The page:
It looks like it was started earlier this year, and a grand total of two tweets have been sung: one in February which said "PCA GGR has Twitter!" and one on March 1st which said "The March Nugget has been published!" As you might guess, I was the likely suspect for this, but, with my having no recollection of this and no record where it really counts (in the cell phone!), we're still looking.

Seems like the person was thinking along the same lines we are, but we don't know who opened the account! If you're the account owner and wouldn't mind letting the club use it, could you please either email me or our webmaster Andrew Forrest?

Certainly, we could create a Twitter account with a different name, but we thought we'd make a play for this one. If you think you might have opened this account but don't remember the password, you can go to, try to sign in, and have Twitter send the password to the email account on record for this.

Thanks in advance for any help in figuring this out. 

Till next month...


Letter from the Editor
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--by John Celona, Nugget Editor

Thanks to
Stephan McKeown for the Article

I'd first of all like to thank Stephan McKeown for sending in the very professional article on the Lotus Evora. Stephan definitely upped the ante for the level of contributions, and we're very grateful for his helping us look unusually respectable. Hope you enjoy reading the article as much as I did. Stephan very kindly reworked his entire article to get it into a format we could easily run in The Nugget. Way to go, Stephan!

The Nugget Archive is HERE!

Thanks to the heroic efforts first of GGR Historian Ralf Dossman and then webmaster Andrew Forrest, the Nugget archive is up and ready to abscond with all of your free time. Click here to go directly to it.

The back issues are in the form of PDF files which you can either open in your browser or download to your computer for transhipment to an overseas newspaper desperate for content. We would also like to thank our former webmistress Susan Angebranndt, who kindly supplied us with almost a decade's worth of PDF's which we therefore did not have to produce ourselves.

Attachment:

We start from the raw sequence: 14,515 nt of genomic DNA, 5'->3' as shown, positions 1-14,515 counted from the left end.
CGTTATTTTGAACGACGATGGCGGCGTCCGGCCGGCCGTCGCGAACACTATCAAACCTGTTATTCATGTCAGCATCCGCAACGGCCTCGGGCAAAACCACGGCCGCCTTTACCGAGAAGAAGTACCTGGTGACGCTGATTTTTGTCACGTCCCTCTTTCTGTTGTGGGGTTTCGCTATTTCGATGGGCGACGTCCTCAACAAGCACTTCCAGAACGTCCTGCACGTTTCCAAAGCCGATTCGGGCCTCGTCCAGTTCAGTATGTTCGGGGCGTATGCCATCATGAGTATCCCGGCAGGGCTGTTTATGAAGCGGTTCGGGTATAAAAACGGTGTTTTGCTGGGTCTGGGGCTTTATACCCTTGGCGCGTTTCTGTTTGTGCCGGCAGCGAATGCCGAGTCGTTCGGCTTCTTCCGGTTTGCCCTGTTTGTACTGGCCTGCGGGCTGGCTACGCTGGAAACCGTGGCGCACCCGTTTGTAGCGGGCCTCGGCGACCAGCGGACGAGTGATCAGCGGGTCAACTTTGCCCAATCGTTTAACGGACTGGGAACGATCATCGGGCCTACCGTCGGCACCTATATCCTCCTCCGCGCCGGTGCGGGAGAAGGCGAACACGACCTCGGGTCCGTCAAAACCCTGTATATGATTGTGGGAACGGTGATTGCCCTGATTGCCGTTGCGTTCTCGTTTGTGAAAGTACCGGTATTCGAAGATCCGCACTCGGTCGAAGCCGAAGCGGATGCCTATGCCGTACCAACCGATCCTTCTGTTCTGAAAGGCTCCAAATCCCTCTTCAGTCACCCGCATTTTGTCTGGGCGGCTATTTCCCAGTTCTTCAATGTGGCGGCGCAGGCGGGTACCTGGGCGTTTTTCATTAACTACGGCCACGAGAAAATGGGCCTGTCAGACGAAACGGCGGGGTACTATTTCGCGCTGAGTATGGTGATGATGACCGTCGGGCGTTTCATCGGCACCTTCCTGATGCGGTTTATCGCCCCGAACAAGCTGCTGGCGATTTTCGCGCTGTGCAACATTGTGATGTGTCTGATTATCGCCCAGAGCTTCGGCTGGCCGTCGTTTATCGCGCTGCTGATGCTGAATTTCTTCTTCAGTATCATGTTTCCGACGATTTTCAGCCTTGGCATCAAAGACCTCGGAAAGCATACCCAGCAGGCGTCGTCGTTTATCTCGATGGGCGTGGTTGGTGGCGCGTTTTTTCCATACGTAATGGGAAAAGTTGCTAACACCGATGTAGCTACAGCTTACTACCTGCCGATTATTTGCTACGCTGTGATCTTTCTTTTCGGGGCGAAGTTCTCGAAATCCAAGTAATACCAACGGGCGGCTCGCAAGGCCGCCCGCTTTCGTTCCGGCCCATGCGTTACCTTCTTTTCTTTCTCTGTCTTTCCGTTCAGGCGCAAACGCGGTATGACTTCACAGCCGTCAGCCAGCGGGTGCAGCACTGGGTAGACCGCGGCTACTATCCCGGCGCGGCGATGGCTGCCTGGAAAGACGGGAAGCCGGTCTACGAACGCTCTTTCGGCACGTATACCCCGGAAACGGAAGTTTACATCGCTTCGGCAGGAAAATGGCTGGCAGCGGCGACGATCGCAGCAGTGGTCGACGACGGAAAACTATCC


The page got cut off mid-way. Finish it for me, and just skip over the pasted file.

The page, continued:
The PDF's are all "searchable," which means the newer ones have all of the text available for searching and the older ones--which were scanned and run through OCR software--are somewhat searchable. Not all of the words were recognized. No doubt this was also the case when they were new. Our hope springs eternal that a club member who works at Google will pop up and offer to fix this.

11 point Type!

With the service we use to put out The Nugget having more options this month, we've gone to 11 point type rather than the 10 point we formerly used. The other option used to be 12 point, which seemed a tad large. Hope you find it easier to read this month!

Till next month...

Thanks for reading.
High Performance House
Competition Corner

--by Claude Leglise, Competition Director

Last Saturday, Cindy and I drove back from Yellowstone National Park to the Bay Area in our trusted Suburban. We always have a lot of things to schlep, so the Sub is our vehicle of choice for long distance travel. I wish Porsche would make a Cayenne big enough to carry a 4x8 sheet of plywood in the back. If you have ever spent much time in Idaho/Nevada/Utah/Wyoming, you know that Truckee is that very first oasis on the way home where California food is available. So, after driving all day, we arrived in Truckee around 8:00 pm and decided to stop for dinner.




Over plates of fresh-made linguini with locally-grown vegetables, the big question we wrestled with was whether to call it quits for the day and get a hotel room, or keep going all the way that very evening. The weather forecast was ominous. The first winter storm of the season was well on its way. It had been raining since Pocatello, it was still raining, and the forecast was for higher winds and heavier rains over Donner Pass the following day. Some time before the olive oil and balsamic vinegar ran out, we decided to make a run for it and go to sleep in our own bed.